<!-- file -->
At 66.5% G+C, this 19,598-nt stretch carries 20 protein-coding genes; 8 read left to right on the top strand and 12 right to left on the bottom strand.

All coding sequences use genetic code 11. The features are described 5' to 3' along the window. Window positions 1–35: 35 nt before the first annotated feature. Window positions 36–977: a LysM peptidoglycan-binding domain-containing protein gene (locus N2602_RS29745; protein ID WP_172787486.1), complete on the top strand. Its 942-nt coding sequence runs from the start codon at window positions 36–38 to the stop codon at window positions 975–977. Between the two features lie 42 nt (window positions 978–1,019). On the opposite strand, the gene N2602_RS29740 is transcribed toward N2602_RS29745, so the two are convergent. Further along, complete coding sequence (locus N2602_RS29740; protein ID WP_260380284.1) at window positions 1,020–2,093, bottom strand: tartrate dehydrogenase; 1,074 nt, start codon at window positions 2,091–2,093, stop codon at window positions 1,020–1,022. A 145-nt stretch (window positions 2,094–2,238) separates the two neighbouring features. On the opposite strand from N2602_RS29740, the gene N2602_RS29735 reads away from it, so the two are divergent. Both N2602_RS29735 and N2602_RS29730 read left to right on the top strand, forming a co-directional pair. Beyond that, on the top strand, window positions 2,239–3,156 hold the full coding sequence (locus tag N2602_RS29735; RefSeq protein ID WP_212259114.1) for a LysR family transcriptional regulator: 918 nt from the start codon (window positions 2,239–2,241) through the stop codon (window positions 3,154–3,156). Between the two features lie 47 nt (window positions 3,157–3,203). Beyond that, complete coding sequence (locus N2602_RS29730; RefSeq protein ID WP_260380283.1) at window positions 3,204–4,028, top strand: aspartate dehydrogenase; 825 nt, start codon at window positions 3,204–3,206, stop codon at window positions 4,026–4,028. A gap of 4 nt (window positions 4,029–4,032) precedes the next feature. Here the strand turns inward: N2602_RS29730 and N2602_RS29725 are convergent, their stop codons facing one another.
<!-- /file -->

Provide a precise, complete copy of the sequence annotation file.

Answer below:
At 66.5% G+C, this 19,598-nt stretch carries 20 protein-coding genes; 8 read left to right on the top strand and 12 right to left on the bottom strand.

All coding sequences use genetic code 11. The features are described 5' to 3' along the window. Window positions 1–35: 35 nt before the first annotated feature. Window positions 36–977: a LysM peptidoglycan-binding domain-containing protein gene (locus N2602_RS29745; protein ID WP_172787486.1), complete on the top strand. Its 942-nt coding sequence runs from the start codon at window positions 36–38 to the stop codon at window positions 975–977. Between the two features lie 42 nt (window positions 978–1,019). On the opposite strand, the gene N2602_RS29740 is transcribed toward N2602_RS29745, so the two are convergent. Further along, complete coding sequence (locus N2602_RS29740; protein ID WP_260380284.1) at window positions 1,020–2,093, bottom strand: tartrate dehydrogenase; 1,074 nt, start codon at window positions 2,091–2,093, stop codon at window positions 1,020–1,022. A 145-nt stretch (window positions 2,094–2,238) separates the two neighbouring features. On the opposite strand from N2602_RS29740, the gene N2602_RS29735 reads away from it, so the two are divergent. Both N2602_RS29735 and N2602_RS29730 read left to right on the top strand, forming a co-directional pair. Beyond that, on the top strand, window positions 2,239–3,156 hold the full coding sequence (locus tag N2602_RS29735; RefSeq protein ID WP_212259114.1) for a LysR family transcriptional regulator: 918 nt from the start codon (window positions 2,239–2,241) through the stop codon (window positions 3,154–3,156). Between the two features lie 47 nt (window positions 3,157–3,203). Beyond that, complete coding sequence (locus N2602_RS29730; RefSeq protein ID WP_260380283.1) at window positions 3,204–4,028, top strand: aspartate dehydrogenase; 825 nt, start codon at window positions 3,204–3,206, stop codon at window positions 4,026–4,028. A gap of 4 nt (window positions 4,029–4,032) precedes the next feature. Here the strand turns inward: N2602_RS29730 and N2602_RS29725 are convergent, their stop codons facing one another.